It’s a question we ask about so many things in NHL history, because the game has changed so dramatically in each era. But it’s an especially salient question when it comes to incidents of violence, because perhaps nothing has been transformed over the passage of time than the League’s, and society’s, reaction to deplorable (and regrettable) acts on the ice.
For example: The NHL, through its Department of Player Safety, factors the reputations of players into its suspensions. If you’re a role player and you injure a star through an illegal act, the hammer is going to drop harder on you. It’s just how it is.
So, with that in mind: What happens if Adam Graves slashed and broke Mario Lemieux’s left hand in 2013, rather than in the Patrick Division Final in 1992?
Watch this NBCSN NHL Rivals clip about this moment of infamy, as the Penguins visit the Rangers in the NBC Sports Network NHL Wednesday Night Rivalry game, with coverage starting at 6:30 p.m. ET:
Graves was suspended four playoff games for the incident, which was more than the New York Rangers anticipated and less than the Pittsburgh Penguins desired. Brian O'Neill, NHL executive vice president, actually said the play wasn’t an intent to injure infraction, but was simply “reckless.”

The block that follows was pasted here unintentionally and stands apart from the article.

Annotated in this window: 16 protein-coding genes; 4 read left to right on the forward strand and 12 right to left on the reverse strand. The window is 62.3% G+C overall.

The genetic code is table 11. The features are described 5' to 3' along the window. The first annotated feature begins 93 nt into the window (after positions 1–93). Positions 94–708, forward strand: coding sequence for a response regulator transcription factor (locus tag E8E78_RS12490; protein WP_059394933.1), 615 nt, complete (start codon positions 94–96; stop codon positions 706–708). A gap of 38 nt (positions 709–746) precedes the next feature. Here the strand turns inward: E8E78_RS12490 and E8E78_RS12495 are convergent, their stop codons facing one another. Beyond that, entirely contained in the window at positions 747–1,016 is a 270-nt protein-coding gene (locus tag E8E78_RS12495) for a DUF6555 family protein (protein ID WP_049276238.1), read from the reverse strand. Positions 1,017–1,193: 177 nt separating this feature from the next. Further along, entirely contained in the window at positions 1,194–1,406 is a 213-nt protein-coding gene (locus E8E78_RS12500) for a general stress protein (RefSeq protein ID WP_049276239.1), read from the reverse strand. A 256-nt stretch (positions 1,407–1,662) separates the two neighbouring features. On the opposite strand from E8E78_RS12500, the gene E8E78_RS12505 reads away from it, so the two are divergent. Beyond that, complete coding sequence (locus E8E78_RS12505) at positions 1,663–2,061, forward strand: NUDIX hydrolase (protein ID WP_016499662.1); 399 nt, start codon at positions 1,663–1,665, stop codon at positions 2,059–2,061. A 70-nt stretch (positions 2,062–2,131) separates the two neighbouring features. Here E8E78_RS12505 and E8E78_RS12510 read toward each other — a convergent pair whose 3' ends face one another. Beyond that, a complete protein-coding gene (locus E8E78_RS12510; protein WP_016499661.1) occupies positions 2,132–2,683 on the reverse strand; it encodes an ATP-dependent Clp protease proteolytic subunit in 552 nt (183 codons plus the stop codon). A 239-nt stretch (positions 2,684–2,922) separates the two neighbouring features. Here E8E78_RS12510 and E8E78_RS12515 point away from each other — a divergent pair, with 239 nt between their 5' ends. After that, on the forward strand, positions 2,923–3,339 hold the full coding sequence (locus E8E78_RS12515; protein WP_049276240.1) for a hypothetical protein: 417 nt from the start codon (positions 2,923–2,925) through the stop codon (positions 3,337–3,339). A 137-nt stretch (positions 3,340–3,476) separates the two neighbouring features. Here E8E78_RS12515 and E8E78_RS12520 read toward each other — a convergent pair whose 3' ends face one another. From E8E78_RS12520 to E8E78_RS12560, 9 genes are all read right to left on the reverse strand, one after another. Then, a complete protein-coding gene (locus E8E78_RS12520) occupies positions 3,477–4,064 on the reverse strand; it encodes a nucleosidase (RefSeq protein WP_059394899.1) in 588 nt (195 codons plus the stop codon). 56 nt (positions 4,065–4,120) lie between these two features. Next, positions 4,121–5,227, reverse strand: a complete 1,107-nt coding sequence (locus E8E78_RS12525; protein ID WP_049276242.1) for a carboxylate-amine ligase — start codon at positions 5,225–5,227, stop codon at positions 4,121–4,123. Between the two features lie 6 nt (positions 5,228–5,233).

As Phil Bourque said at the time, the Penguins weren’t happy with the trade-off:
"The frustrating thing is there's nothing we can do to even it out. You want revenge. You want an eye for an eye, as the old saying goes. And you want the league to do something about it. Our best revenge is to beat them in the series.
"No doubt, though, we're the ones who got punished," Bourque continued. ''We lost a player who can't be replaced for something that was very illegal. So you can throw fairness out the window in this case. A tainted series? That's a good way of putting it."
It was a series, however, that the Penguins would win in six games.
So what would have changed if the incident happened today?
First, Graves wouldn’t have played in Game 3 of the series, as he did in 1992. He would have been suspended pending a hearing, as is standard practice now for these types of incidents.
Would Graves have gotten four games? One imagines the deafening roar of protest after Mario was felled would have pushed this suspension into “rest of the series” territory for the NHL, like Raffi Torres last postseason. But while Graves played on the edge like Torres, he lacked his suspension history.
What do you think this incident would have cost Graves in 2013? Would have the suspension been larger, or would the NHL have erred on the side of a “hockey play gone bad” and gone shorter?
- Ice Hockey
- Sports & Recreation
- Adam Graves